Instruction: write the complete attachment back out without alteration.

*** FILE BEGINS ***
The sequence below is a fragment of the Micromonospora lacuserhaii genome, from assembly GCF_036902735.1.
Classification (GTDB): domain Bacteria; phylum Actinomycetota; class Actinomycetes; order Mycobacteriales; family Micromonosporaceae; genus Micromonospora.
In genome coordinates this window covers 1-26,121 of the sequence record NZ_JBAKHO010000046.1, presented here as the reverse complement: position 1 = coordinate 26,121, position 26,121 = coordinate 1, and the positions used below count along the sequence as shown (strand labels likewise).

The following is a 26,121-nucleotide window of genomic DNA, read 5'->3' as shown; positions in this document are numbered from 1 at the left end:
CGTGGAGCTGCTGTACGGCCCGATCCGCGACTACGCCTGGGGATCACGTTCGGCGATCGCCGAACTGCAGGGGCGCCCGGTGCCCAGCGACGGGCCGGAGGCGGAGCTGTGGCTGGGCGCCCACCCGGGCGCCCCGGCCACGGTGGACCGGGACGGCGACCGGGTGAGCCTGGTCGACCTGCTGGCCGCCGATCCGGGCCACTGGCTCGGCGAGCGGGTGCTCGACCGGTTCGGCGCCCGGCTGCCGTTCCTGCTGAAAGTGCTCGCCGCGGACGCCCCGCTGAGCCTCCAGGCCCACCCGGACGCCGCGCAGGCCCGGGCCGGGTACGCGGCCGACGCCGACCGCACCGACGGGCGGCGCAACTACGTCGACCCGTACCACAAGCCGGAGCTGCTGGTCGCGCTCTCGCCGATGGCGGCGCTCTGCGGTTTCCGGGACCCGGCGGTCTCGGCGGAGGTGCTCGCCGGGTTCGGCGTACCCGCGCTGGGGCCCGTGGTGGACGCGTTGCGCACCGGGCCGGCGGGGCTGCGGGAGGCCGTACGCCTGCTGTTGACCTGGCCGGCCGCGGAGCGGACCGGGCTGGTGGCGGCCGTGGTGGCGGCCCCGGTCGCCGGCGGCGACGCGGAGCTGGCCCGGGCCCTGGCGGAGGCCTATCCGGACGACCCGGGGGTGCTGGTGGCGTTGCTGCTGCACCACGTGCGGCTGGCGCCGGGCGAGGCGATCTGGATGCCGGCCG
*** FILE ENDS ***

The sequence below is a fragment of the Micromonospora lacuserhaii genome, from assembly GCF_036902735.1.
Classification (GTDB): domain Bacteria; phylum Actinomycetota; class Actinomycetes; order Mycobacteriales; family Micromonosporaceae; genus Micromonospora.
In genome coordinates this window covers 1-26,121 of the sequence record NZ_JBAKHO010000046.1, presented here as the reverse complement: position 1 = coordinate 26,121, position 26,121 = coordinate 1, and the positions used below count along the sequence as shown (strand labels likewise).

The following is a 26,121-nucleotide window of genomic DNA, read 5'->3' as shown; positions in this document are numbered from 1 at the left end:
CGTGGAGCTGCTGTACGGCCCGATCCGCGACTACGCCTGGGGATCACGTTCGGCGATCGCCGAACTGCAGGGGCGCCCGGTGCCCAGCGACGGGCCGGAGGCGGAGCTGTGGCTGGGCGCCCACCCGGGCGCCCCGGCCACGGTGGACCGGGACGGCGACCGGGTGAGCCTGGTCGACCTGCTGGCCGCCGATCCGGGCCACTGGCTCGGCGAGCGGGTGCTCGACCGGTTCGGCGCCCGGCTGCCGTTCCTGCTGAAAGTGCTCGCCGCGGACGCCCCGCTGAGCCTCCAGGCCCACCCGGACGCCGCGCAGGCCCGGGCCGGGTACGCGGCCGACGCCGACCGCACCGACGGGCGGCGCAACTACGTCGACCCGTACCACAAGCCGGAGCTGCTGGTCGCGCTCTCGCCGATGGCGGCGCTCTGCGGTTTCCGGGACCCGGCGGTCTCGGCGGAGGTGCTCGCCGGGTTCGGCGTACCCGCGCTGGGGCCCGTGGTGGACGCGTTGCGCACCGGGCCGGCGGGGCTGCGGGAGGCCGTACGCCTGCTGTTGACCTGGCCGGCCGCGGAGCGGACCGGGCTGGTGGCGGCCGTGGTGGCGGCCCCGGTCGCCGGCGGCGACGCGGAGCTGGCCCGGGCCCTGGCGGAGGCCTATCCGGACGACCCGGGGGTGCTGGTGGCGTTGCTGCTGCACCACGTGCGGCTGGCGCCGGGCGAGGCGATCTGGATGCCGGCCG